Rumours About Da Vinci:

【明報專訊】Was he homosexual?

Da Vinci's sexual orientation has long been a subject of investigation. Though many efforts have been made to prove or disprove he was homosexual, no definite conclusion can be reached. Such suspicions stem from da Vinci's determination to keep his private life secret. There is no evidence that he was ever intimately involved with any woman. Most important, his works of art point to his preference for androgynous beauty. His homosexuality is therefore assumed.

Is Mona Lisa his self-portrait?

In 1515 da Vinci finished his self-portrait. In it he depicted himself as a wrinkled old man with a long beard. It has however been suggested that the mysterious woman in Mona Lisa was himself. As the American Broadcasting Company (ABC) reported in January 2010, Italy's Committee for Cultural Heritage, a leading association of scientists and art historians, believed that da Vinci was buried at a French castle upon his death in 1519. They wanted to dig up his skull and rebuild his face using modern technology to see if it resembles Mona Lisa's. However, others believe Mona Lisa was only an ordinary merchant's wife.

Newly-discovered da Vinci work

In December 2009, The Washington Post was tipped by an anonymous source that a new da Vinci painting has appeared in Boston. If true, it would be the second da Vinci masterpiece in the US. However, this piece of information has not yet been confirmed.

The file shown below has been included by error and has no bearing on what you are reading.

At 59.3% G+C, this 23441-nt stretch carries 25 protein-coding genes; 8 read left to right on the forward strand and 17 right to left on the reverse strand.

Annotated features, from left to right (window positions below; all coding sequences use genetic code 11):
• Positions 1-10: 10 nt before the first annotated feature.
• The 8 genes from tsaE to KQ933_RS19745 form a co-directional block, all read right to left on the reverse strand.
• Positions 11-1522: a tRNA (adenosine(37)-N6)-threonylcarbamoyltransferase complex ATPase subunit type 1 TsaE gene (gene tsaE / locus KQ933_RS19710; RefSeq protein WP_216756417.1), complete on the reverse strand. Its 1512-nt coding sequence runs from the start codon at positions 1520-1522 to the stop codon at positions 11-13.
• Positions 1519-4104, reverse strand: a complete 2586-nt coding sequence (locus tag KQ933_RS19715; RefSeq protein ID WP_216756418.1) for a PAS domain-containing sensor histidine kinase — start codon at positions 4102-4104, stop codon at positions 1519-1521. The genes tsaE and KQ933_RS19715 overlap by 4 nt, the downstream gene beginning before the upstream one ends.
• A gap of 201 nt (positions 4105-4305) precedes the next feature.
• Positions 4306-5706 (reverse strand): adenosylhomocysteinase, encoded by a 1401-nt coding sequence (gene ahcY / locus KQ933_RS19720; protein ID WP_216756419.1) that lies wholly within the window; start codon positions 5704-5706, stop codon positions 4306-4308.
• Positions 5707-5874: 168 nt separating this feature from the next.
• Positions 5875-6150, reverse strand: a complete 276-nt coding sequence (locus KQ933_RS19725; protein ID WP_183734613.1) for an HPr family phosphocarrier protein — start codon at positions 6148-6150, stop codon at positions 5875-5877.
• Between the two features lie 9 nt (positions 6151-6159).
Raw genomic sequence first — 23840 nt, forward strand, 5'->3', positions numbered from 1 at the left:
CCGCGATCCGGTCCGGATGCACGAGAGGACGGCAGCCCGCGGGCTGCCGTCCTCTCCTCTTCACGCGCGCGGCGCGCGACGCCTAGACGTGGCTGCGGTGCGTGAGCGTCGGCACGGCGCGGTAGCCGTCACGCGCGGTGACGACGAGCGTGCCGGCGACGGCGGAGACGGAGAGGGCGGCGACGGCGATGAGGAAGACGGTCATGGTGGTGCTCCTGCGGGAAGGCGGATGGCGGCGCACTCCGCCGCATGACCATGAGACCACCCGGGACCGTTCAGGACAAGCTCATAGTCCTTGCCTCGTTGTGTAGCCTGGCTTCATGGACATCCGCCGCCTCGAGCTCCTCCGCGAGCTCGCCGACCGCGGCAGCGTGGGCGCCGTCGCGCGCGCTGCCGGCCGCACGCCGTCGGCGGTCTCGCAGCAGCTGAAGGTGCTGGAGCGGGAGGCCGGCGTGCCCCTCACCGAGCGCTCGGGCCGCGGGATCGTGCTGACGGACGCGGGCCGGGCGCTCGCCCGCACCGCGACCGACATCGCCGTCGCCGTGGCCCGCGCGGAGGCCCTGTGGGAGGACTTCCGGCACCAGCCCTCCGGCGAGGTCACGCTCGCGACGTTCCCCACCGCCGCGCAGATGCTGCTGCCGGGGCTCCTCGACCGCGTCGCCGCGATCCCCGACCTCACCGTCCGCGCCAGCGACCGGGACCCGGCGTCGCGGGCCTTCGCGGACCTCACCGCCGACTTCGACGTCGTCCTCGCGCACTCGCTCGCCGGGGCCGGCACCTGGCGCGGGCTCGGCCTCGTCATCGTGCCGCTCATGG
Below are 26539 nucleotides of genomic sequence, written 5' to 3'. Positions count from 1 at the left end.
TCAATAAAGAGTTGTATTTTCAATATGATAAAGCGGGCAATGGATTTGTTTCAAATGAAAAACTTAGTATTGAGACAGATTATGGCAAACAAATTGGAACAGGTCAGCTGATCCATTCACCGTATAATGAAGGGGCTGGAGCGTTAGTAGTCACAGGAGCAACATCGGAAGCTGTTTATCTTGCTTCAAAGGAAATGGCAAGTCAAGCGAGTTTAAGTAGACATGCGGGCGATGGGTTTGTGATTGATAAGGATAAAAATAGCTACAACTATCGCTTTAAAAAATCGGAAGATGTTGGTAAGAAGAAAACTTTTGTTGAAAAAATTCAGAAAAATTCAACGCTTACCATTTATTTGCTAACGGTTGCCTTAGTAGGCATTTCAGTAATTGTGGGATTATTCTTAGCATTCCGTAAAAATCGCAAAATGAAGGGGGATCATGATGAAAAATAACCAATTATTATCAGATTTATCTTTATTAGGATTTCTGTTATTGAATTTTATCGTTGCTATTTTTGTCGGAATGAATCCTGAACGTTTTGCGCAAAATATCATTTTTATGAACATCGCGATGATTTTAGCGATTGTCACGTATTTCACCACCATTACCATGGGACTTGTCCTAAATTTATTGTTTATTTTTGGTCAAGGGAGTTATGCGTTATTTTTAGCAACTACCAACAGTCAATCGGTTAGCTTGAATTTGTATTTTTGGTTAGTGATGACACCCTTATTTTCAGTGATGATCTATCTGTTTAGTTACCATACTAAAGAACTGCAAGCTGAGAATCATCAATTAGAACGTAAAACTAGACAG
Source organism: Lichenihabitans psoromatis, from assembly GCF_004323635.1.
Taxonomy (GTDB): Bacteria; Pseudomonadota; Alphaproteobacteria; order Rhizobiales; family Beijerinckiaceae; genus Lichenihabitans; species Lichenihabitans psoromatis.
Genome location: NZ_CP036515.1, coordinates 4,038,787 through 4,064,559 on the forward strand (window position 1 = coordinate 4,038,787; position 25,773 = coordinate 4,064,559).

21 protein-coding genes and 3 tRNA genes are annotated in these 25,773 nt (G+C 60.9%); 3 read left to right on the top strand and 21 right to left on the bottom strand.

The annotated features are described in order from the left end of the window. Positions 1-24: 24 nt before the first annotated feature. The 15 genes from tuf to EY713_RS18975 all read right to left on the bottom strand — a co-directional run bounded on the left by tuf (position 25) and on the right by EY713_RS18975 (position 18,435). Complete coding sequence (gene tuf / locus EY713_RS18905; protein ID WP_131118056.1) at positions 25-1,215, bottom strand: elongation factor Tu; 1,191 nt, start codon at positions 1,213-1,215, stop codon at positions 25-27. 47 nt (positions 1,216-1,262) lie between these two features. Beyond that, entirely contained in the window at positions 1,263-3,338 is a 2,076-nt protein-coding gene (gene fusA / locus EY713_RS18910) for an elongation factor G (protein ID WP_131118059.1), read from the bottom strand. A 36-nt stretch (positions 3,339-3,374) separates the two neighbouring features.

The Da Vinci Code 《達文西密碼》

Published in 2003, Dan Brown's The Da Vinci Code has been criticised for its historical inaccuracies, especially by the Vatican (梵蒂岡教廷). In 2004, Laura Miller, a writer, published in The New York Times an article titled "The Last Word: The da Vinci Con", in which she slammed its untruthfulness. She attacked Brown's story, saying it was based on a "notorious hoax (騙局)". She also said The Da Vinci Code was similar to Holy Blood, Holy Grail (a controversial book published in the 1980s) in that they were both pseudo-history. Nevertheless, the author has insisted that, except for the characters, all the historical artworks, rituals and secret societies in the book were real.